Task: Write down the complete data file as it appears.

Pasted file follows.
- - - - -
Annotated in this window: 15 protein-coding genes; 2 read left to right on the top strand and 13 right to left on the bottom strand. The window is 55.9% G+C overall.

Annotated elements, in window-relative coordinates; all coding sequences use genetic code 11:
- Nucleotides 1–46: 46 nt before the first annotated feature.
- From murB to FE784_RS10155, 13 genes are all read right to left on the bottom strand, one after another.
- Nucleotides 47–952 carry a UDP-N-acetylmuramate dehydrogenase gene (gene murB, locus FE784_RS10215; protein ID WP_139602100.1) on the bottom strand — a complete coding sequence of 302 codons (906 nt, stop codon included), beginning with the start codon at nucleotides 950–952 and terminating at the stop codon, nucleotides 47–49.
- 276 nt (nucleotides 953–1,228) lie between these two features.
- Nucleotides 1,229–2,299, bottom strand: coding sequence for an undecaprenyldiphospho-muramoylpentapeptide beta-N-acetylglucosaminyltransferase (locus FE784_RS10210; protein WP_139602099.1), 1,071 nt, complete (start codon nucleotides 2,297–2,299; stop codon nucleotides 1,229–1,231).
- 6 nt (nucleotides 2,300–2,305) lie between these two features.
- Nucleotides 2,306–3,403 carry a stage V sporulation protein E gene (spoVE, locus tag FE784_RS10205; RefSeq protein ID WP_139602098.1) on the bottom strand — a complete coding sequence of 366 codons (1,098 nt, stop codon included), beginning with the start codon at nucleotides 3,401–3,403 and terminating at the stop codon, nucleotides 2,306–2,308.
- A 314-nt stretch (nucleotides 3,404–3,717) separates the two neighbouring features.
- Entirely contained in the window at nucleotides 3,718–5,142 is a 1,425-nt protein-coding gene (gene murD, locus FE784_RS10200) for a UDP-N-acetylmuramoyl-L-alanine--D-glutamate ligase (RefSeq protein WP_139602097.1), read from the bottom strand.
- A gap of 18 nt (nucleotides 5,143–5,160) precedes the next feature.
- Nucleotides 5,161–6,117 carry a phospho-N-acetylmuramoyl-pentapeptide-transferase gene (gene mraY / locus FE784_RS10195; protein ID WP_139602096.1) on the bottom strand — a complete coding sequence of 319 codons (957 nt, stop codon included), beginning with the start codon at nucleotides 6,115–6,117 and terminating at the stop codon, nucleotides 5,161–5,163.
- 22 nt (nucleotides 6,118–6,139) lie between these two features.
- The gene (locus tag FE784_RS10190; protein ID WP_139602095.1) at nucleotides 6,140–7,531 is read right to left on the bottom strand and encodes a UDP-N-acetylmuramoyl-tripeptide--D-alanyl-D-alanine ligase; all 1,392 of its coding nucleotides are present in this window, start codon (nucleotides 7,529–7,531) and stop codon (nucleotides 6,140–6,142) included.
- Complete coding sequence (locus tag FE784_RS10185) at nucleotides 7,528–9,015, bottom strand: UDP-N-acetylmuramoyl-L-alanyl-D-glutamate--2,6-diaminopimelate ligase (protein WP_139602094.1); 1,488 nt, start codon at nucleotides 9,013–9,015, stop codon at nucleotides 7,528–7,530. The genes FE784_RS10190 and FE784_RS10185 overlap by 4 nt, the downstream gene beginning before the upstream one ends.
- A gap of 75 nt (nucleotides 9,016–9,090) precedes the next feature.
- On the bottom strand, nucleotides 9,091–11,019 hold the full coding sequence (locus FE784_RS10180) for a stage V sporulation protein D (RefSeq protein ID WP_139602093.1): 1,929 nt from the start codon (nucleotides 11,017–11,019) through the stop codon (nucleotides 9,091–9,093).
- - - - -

Annotated in this window: 15 protein-coding genes; 2 read left to right on the top strand and 13 right to left on the bottom strand. The window is 55.9% G+C overall.

Annotated elements, in window-relative coordinates; all coding sequences use genetic code 11:
- Nucleotides 1–46: 46 nt before the first annotated feature.
- From murB to FE784_RS10155, 13 genes are all read right to left on the bottom strand, one after another.
- Nucleotides 47–952 carry a UDP-N-acetylmuramate dehydrogenase gene (gene murB, locus FE784_RS10215; protein ID WP_139602100.1) on the bottom strand — a complete coding sequence of 302 codons (906 nt, stop codon included), beginning with the start codon at nucleotides 950–952 and terminating at the stop codon, nucleotides 47–49.
- 276 nt (nucleotides 953–1,228) lie between these two features.
- Nucleotides 1,229–2,299, bottom strand: coding sequence for an undecaprenyldiphospho-muramoylpentapeptide beta-N-acetylglucosaminyltransferase (locus FE784_RS10210; protein WP_139602099.1), 1,071 nt, complete (start codon nucleotides 2,297–2,299; stop codon nucleotides 1,229–1,231).
- 6 nt (nucleotides 2,300–2,305) lie between these two features.
- Nucleotides 2,306–3,403 carry a stage V sporulation protein E gene (spoVE, locus tag FE784_RS10205; RefSeq protein ID WP_139602098.1) on the bottom strand — a complete coding sequence of 366 codons (1,098 nt, stop codon included), beginning with the start codon at nucleotides 3,401–3,403 and terminating at the stop codon, nucleotides 2,306–2,308.
- A 314-nt stretch (nucleotides 3,404–3,717) separates the two neighbouring features.
- Entirely contained in the window at nucleotides 3,718–5,142 is a 1,425-nt protein-coding gene (gene murD, locus FE784_RS10200) for a UDP-N-acetylmuramoyl-L-alanine--D-glutamate ligase (RefSeq protein WP_139602097.1), read from the bottom strand.
- A gap of 18 nt (nucleotides 5,143–5,160) precedes the next feature.
- Nucleotides 5,161–6,117 carry a phospho-N-acetylmuramoyl-pentapeptide-transferase gene (gene mraY / locus FE784_RS10195; protein ID WP_139602096.1) on the bottom strand — a complete coding sequence of 319 codons (957 nt, stop codon included), beginning with the start codon at nucleotides 6,115–6,117 and terminating at the stop codon, nucleotides 5,161–5,163.
- 22 nt (nucleotides 6,118–6,139) lie between these two features.
- The gene (locus tag FE784_RS10190; protein ID WP_139602095.1) at nucleotides 6,140–7,531 is read right to left on the bottom strand and encodes a UDP-N-acetylmuramoyl-tripeptide--D-alanyl-D-alanine ligase; all 1,392 of its coding nucleotides are present in this window, start codon (nucleotides 7,529–7,531) and stop codon (nucleotides 6,140–6,142) included.
- Complete coding sequence (locus tag FE784_RS10185) at nucleotides 7,528–9,015, bottom strand: UDP-N-acetylmuramoyl-L-alanyl-D-glutamate--2,6-diaminopimelate ligase (protein WP_139602094.1); 1,488 nt, start codon at nucleotides 9,013–9,015, stop codon at nucleotides 7,528–7,530. The genes FE784_RS10190 and FE784_RS10185 overlap by 4 nt, the downstream gene beginning before the upstream one ends.
- A gap of 75 nt (nucleotides 9,016–9,090) precedes the next feature.
- On the bottom strand, nucleotides 9,091–11,019 hold the full coding sequence (locus FE784_RS10180) for a stage V sporulation protein D (RefSeq protein ID WP_139602093.1): 1,929 nt from the start codon (nucleotides 11,017–11,019) through the stop codon (nucleotides 9,091–9,093).